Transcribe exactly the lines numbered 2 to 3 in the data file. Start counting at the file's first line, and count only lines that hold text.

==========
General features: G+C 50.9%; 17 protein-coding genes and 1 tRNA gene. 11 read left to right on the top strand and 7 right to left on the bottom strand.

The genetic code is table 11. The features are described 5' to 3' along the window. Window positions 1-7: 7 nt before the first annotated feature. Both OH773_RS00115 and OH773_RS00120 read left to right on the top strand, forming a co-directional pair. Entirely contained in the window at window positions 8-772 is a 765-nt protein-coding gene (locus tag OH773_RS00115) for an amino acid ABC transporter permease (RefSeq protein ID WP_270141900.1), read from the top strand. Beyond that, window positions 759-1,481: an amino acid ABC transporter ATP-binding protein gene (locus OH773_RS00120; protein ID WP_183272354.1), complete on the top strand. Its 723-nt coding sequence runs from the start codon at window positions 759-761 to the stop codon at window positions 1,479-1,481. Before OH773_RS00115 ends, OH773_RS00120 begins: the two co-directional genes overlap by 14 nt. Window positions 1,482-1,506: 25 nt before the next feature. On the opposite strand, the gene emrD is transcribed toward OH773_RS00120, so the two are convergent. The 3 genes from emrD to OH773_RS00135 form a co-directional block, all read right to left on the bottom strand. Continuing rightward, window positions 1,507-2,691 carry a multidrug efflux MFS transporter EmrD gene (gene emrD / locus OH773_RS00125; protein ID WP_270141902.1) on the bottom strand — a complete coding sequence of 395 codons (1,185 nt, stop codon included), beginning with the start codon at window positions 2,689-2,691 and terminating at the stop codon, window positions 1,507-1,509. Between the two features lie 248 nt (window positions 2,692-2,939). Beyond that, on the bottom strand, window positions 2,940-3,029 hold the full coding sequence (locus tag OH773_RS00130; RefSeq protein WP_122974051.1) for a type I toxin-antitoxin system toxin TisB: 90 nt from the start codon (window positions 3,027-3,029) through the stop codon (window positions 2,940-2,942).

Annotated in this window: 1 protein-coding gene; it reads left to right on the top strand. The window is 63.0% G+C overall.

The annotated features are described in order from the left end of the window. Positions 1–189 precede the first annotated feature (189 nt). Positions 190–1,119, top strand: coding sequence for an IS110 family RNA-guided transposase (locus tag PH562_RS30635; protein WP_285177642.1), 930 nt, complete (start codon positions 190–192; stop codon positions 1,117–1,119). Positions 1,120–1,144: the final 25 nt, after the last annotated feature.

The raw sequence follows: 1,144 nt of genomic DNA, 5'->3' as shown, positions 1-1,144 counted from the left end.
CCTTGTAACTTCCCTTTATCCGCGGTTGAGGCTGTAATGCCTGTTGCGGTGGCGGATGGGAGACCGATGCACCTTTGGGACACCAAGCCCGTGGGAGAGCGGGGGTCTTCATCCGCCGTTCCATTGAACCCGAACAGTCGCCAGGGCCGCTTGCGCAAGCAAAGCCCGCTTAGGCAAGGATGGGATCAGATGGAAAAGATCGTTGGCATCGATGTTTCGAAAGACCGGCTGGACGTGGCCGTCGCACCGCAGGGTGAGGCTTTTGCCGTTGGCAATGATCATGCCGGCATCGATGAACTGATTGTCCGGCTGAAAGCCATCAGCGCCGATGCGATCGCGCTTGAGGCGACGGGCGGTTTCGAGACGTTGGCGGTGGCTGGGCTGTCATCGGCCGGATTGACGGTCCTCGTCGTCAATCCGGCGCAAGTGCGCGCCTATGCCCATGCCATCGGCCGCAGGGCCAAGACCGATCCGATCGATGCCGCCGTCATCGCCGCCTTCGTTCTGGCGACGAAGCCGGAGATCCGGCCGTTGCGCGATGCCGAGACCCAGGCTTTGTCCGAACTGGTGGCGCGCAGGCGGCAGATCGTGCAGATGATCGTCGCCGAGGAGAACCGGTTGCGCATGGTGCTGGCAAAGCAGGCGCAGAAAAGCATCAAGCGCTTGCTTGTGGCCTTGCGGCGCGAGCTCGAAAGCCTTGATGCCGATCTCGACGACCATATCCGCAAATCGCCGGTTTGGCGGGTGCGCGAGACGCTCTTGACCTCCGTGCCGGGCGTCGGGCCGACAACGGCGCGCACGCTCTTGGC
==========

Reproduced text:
The genetic code is table 11. The features are described 5' to 3' along the window. Window positions 1-7: 7 nt before the first annotated feature. Both OH773_RS00115 and OH773_RS00120 read left to right on the top strand, forming a co-directional pair. Entirely contained in the window at window positions 8-772 is a 765-nt protein-coding gene (locus tag OH773_RS00115) for an amino acid ABC transporter permease (RefSeq protein ID WP_270141900.1), read from the top strand. Beyond that, window positions 759-1,481: an amino acid ABC transporter ATP-binding protein gene (locus OH773_RS00120; protein ID WP_183272354.1), complete on the top strand. Its 723-nt coding sequence runs from the start codon at window positions 759-761 to the stop codon at window positions 1,479-1,481. Before OH773_RS00115 ends, OH773_RS00120 begins: the two co-directional genes overlap by 14 nt. Window positions 1,482-1,506: 25 nt before the next feature. On the opposite strand, the gene emrD is transcribed toward OH773_RS00120, so the two are convergent. The 3 genes from emrD to OH773_RS00135 form a co-directional block, all read right to left on the bottom strand. Continuing rightward, window positions 1,507-2,691 carry a multidrug efflux MFS transporter EmrD gene (gene emrD / locus OH773_RS00125; protein ID WP_270141902.1) on the bottom strand — a complete coding sequence of 395 codons (1,185 nt, stop codon included), beginning with the start codon at window positions 2,689-2,691 and terminating at the stop codon, window positions 1,507-1,509. Between the two features lie 248 nt (window positions 2,692-2,939). Beyond that, on the bottom strand, window positions 2,940-3,029 hold the full coding sequence (locus tag OH773_RS00130; RefSeq protein WP_122974051.1) for a type I toxin-antitoxin system toxin TisB: 90 nt from the start codon (window positions 3,027-3,029) through the stop codon (window positions 2,940-2,942).

Annotated in this window: 1 protein-coding gene; it reads left to right on the top strand. The window is 63.0% G+C overall.